The shared e-scooter could become as common on city streets as a bus, or even cars, according to those in the industry
Watchers of micromobility are seeing closer partnerships and collaborations between scooter and bike-share operators and other providers of mobility services such as public transit and ride-hailing.
The shared e-scooter could become as common on city streets as a bus, or even cars, according to those in the industry.
“What was new, and kind of different over the last five years or so, scooters have become much more mainstream,” said Ashwini Chhabra, chief public policy officer at TIER Mobility, the world’s largest shared micromobility operator. The company recently acquired Spin.
“They’ve become more like how cities approached bike-share. And I think that transition will continue to where I think these services will be embraced much in the way that the city bus is considered to be as American as the library and the post office,” Chhabra added, speaking on a panel discussion last month at the CoMotion MIAMI conference. “It may have started out as a private service, but it provides a public service for a lot of our riders.”
As anyone who follows urban mobility will tell you, e-scooters arrived on the scene about five years ago. They have weathered the rapid head-turning — and often criticism — from everyone from city officials to residents, who have both embraced and balked at these new mobility gadgets. Since then, regulations have been put in place, data sharing has been established, and most importantly, partnerships have taken root among scooter operators and other mobility providers like ride-hailing and transit.
It is this evolution that most excites industry watchers like Chhabra, who pointed to the merging of micromobility with transit in a number of European cities as the kind of trend we could — and should — see in the U.S.
“And so, there is this realization at some point, that you are actually growing the size of the pie by facilitating these introductions,” said Chhabra.
To form those partnerships means “getting the digital right,” said Chhabra. But also, thinking through issues like the locations of mobility hubs, the placement of transit stops and the development of micromobility infrastructure like protected bike lanes.
“The places where we’ve seen the most successful programs are those where MaaS [mobility as a service] and multimodality doesn’t exist independently, but is part of a broader initiative to repurpose streets, repurpose parking, away from car utilization alone,” said Chhabra.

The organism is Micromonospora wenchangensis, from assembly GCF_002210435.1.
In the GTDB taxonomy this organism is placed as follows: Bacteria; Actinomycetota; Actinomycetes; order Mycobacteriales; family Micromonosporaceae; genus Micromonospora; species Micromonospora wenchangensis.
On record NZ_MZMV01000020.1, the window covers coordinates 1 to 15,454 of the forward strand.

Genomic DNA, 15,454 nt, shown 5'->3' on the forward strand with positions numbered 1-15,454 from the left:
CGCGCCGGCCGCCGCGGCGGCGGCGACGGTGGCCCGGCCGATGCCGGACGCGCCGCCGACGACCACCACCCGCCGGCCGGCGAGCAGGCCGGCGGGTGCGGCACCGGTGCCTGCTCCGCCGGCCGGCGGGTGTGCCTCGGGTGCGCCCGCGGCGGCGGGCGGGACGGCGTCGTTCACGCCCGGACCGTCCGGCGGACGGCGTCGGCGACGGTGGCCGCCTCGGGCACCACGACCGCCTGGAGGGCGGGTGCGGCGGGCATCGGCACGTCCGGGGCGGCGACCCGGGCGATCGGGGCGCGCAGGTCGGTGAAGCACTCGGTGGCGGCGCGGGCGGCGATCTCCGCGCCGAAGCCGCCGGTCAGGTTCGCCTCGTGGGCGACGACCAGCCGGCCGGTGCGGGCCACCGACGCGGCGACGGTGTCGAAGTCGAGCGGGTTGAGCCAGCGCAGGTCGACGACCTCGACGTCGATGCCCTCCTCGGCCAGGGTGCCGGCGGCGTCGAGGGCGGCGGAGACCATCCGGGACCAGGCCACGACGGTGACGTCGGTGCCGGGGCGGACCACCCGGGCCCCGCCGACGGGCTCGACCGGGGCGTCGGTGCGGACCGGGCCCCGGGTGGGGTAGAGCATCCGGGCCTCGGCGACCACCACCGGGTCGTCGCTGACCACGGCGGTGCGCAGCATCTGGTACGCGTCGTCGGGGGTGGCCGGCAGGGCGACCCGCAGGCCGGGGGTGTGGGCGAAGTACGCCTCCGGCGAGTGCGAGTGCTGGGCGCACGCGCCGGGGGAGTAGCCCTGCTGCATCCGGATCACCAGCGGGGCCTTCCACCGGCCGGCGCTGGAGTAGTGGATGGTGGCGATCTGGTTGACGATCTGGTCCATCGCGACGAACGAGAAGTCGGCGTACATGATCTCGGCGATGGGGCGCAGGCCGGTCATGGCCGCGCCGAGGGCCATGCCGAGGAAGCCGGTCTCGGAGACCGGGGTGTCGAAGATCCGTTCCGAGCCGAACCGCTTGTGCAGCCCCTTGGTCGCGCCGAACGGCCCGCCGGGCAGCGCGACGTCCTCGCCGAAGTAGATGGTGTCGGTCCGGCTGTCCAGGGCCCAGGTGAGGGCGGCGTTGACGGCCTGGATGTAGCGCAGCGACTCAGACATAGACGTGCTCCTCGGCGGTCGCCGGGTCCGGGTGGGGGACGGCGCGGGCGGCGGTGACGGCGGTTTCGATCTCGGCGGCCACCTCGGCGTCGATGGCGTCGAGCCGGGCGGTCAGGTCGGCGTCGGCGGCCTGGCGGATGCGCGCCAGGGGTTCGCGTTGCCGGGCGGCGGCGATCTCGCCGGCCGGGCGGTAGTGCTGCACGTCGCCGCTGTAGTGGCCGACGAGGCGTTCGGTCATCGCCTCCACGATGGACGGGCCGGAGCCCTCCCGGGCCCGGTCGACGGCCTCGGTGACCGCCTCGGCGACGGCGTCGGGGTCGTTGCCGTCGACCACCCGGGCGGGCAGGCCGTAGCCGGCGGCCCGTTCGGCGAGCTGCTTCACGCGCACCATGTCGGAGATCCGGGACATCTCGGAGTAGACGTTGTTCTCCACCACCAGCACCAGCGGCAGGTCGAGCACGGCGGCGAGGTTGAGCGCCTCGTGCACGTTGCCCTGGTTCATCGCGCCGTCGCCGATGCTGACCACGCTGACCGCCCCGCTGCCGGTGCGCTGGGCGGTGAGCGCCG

Merging micromobility and transit can help regions meet some of the larger transportation goals, particularly when thinking about sustainability or equity, said Carlos Cruz-Casas, chief innovation officer of the Miami-Dade County Department of Transportation and Public Works, adding that incentivizing bikes and e-bikes could help riders travel farther than they would on a scooter, and help to bring about other health outcomes.
"The more modes the better,” said Cruz-Casas, in some of his comments on the panel.
He also noted transit agencies are taking on more modes under their operations
“Bike-share started out as a private service. It’s quasi-public in many places now. And I can see a day when it’s much more akin to a bus service, because cities realize, this is actually a necessary service people are looking to us to provide,” he added.
Other cities like Denver have taken a slightly different approach to encourage the use of micromobility. The city and county government recently launched a program to provide cash rebates for residents buying an e-bike or e-cargo bike. After only three weeks the city limited the program when it reached capacity.
“The program has reached the maximum number of rebates that funding with allow,” Winna MacLaren, manager of communications and engagement in the Office of Climate Action, Sustainability and Resiliency in the city and county of Denver told Government Technology. The office will monitor how many of the vouchers are redeemed, and will "resume the program once we know how much funding remains after the initial rebate redemption period ends.
“We do not anticipate all of the rebates that were issued in the first three weeks of the program will be redeemed. We also do have funding for a full second and third year of the program,” MacLaren added.
The vouchers provided $400 for an e-bike, or $900 toward the purchase of an electric cargo bike. The rebates were higher for residents qualifying as low income. Consequently, some 40 percent of the applicants were “income-qualified,” said MacLaren.
Source: By Skip Descant, originally published by Govtech